Minnesota’s top police licensing authority is reviewing its standards of conduct for sworn officers and will consider expanding the list of crimes that trigger review for potential discipline.
The head of the Minnesota Peace Officer Standards and Training (POST) Board said Friday the review was prompted by a Star Tribune series, “Shielded by the Badge,” which found that several hundred Minnesota officers have been convicted of serious offenses in the past two decades without ever facing discipline by the board.
POST Board Executive Director Nathan Gove said Friday he thinks there is “potential for some change,” and that the organization’s standards committee is in the early stages of examining the rules on behavior.
“We’re really going to see if we can’t push the board to say maybe we should at least plug some holes,” Gove said.
The move was applauded by state Sen. Ron Latz and state Rep. JoAnn Ward, two DFLers on the public safety committees with jurisdiction over the board. Both Latz and Ward urged consideration of broader changes. Gove said he wants the standards review done before the end of the year.
An independent state regulatory body, the POST Board sets and enforces the standards of conduct for the more than 10,000 law enforcement officers in Minnesota. But the list of crimes it deems grounds for sanctions is narrow, relies heavily on criminal convictions and has not been revised since 1995. That’s partly because the POST Board focuses on training and education and largely leaves discipline to employers — local chiefs and sheriffs — to handle.
The Star Tribune’s reporting showed that more than 500 officers have been convicted of serious crimes in Minnesota since 1995, but only a fraction ever faced discipline by the board.
More than 140 are still on the job after being convicted of offenses such as drunken driving, disorderly conduct, misdemeanor assault, trespassing, making harassing phone calls and reckless discharge of a firearm.
Most of the convictions appear to have been for off-duty behavior; officers are rarely prosecuted for misconduct on the job.
Disorderly conduct and fifth-degree misdemeanor assault are examples of two crimes that do not trigger a discipline review by the licensing board. It’s possible those two offenses could be placed on the list of behavior that is grounds for action, Gove said.
Nobles County Sheriff Kent Wilkening, an 11-year POST Board member who heads the standards committee, said the panel met last week and that assault and disorderly conduct “are the two that stood out” in discussions. Wilkening said he thought adding fifth-degree assault convictions could help address the board’s current lack of standards addressing cases of officer-involved domestic violence.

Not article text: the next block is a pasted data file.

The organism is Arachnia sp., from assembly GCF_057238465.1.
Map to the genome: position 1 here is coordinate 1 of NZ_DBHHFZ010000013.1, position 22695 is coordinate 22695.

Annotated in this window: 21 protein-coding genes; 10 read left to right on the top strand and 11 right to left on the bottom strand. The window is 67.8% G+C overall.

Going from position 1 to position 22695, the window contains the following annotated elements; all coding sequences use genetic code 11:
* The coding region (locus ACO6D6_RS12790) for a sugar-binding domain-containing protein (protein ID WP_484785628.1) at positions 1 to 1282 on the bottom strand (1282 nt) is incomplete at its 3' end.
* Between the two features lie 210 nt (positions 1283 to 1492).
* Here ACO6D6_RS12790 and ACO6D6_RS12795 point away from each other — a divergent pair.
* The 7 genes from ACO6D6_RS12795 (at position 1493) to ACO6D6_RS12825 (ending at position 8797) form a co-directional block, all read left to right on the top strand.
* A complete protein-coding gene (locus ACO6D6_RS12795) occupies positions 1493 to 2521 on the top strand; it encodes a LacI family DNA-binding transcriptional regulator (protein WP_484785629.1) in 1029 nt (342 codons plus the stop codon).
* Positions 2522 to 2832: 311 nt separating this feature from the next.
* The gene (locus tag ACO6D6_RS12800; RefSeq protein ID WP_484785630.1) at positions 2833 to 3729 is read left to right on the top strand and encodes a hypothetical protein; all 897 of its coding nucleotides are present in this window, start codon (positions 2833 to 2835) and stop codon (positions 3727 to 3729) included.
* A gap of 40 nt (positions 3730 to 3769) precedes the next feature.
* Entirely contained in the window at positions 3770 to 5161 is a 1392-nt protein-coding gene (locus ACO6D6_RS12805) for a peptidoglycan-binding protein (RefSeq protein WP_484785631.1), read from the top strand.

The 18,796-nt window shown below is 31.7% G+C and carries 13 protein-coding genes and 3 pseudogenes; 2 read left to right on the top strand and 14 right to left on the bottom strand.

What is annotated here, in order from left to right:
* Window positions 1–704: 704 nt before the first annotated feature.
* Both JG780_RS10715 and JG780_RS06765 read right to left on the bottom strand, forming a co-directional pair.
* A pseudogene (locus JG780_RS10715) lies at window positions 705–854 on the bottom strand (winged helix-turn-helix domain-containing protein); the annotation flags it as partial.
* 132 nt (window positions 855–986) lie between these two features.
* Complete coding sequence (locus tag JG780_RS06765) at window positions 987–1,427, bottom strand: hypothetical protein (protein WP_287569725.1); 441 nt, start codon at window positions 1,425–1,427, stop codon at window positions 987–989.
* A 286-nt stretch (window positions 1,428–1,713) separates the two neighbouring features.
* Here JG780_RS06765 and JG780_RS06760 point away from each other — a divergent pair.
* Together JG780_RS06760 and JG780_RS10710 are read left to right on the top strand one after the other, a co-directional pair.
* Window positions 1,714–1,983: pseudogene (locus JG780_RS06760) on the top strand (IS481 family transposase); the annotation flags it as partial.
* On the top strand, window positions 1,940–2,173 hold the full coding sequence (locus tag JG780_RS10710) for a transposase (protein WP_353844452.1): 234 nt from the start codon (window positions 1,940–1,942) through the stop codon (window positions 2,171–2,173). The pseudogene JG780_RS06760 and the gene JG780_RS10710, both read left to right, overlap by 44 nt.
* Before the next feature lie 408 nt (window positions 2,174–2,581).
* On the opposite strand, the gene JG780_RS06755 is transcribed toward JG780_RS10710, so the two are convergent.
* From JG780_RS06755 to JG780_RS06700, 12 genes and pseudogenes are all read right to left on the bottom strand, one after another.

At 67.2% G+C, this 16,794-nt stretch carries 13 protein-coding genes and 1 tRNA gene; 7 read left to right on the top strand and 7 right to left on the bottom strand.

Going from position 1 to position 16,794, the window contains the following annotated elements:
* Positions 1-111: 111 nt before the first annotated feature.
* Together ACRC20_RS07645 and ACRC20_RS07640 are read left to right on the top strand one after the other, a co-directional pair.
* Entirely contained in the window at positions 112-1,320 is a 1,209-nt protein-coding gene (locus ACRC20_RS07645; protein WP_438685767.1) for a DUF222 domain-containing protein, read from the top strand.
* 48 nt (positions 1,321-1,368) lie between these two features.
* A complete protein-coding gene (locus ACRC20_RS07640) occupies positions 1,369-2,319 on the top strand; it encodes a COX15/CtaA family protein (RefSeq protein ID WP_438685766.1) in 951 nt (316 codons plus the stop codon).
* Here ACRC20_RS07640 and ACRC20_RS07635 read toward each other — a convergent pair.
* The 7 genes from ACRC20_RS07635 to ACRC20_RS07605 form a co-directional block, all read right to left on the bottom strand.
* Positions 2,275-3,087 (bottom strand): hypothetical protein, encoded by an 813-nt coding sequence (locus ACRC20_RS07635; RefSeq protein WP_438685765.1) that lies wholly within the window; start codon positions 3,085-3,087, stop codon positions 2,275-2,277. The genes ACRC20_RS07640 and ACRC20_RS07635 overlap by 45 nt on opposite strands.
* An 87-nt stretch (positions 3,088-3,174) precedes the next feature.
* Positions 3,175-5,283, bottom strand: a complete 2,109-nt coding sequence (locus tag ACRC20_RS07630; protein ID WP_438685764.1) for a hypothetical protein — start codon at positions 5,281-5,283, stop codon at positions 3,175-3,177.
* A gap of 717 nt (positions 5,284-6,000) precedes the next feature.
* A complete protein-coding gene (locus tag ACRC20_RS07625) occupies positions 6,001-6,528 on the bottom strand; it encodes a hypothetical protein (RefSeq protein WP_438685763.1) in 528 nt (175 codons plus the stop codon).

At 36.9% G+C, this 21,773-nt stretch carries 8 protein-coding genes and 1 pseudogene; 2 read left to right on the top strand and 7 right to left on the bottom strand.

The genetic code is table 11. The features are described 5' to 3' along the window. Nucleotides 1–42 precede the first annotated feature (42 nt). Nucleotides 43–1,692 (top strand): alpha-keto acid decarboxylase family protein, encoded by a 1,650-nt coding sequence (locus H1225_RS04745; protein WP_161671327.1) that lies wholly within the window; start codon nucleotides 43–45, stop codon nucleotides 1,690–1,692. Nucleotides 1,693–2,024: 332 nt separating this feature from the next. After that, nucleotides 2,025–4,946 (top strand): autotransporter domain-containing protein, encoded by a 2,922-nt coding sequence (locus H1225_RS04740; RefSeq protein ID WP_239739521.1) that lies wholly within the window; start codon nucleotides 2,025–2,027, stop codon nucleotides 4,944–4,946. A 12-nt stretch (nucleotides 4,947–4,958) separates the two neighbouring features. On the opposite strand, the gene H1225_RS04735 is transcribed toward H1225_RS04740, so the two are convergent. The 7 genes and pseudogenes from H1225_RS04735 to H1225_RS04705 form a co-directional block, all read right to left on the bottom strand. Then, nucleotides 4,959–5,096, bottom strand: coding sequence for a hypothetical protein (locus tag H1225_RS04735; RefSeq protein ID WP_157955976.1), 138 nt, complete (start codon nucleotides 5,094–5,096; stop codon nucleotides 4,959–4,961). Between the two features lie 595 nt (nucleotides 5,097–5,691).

The seven-member committee has two more meetings scheduled, Wilkening said. It will bring any recommendations to the board for a vote. Any changes will then head to the Legislature, Gove said.
Latz, DFL-St. Louis Park and ranking minority member of the Senate Judiciary and Public Safety Committee, called the standards review “healthy.”
“Given what we know now, it’s important to do this,” Latz said. “I think it will be helpful for us also to consider comparison with other states and … whether we can do it better here than we are now.”
That was seconded by Ward, a Woodbury DFLer who serves on the House public safety committee. Ward said she thinks the POST Board needs “fairly broad” change and should learn from other states such as Oregon, whose more aggressive police licensing regimen, considered a national model, was featured in the Star Tribune series.
Ward called the POST Board’s standards review “a start” and said more diverse voices need to be involved. She called the newspaper’s findings “outrageous,” but said she considers the regulatory lapses to be unintentional.
“No one was maliciously protecting officers or making these decisions with intent to harm,” Ward said. “It [the POST Board] got stuck in a different time period without the authority or will to look at it.”
Last spring, Ward introduced legislation that would require mandatory, detailed reporting of all police job discipline to the POST Board so that the regulator can build a centralized tracking system for all misconduct — whether or not it is prosecuted. She plans to reintroduce the bill in January when the Legislature reconvenes.
With Republicans in control of the Legislature, any significant change is expected to encounter resistance.
State Rep. Tony Cornish, a retired police chief who is the Republican chairman of the House public safety committee, said he won’t automatically approve POST Board requests.
“I would have to consult with the chiefs, the sheriffs, the Minnesota Police and Peace Officers Association and other law enforcement coalitions to see what they thought,” Cornish said.
Cornish added that some community groups have told him it is already so difficult to become a police officer in Minnesota that minority recruitment is suffering. People in the military and public safety probably have more run-ins with the law, he said, because they deal with so much tension on the job.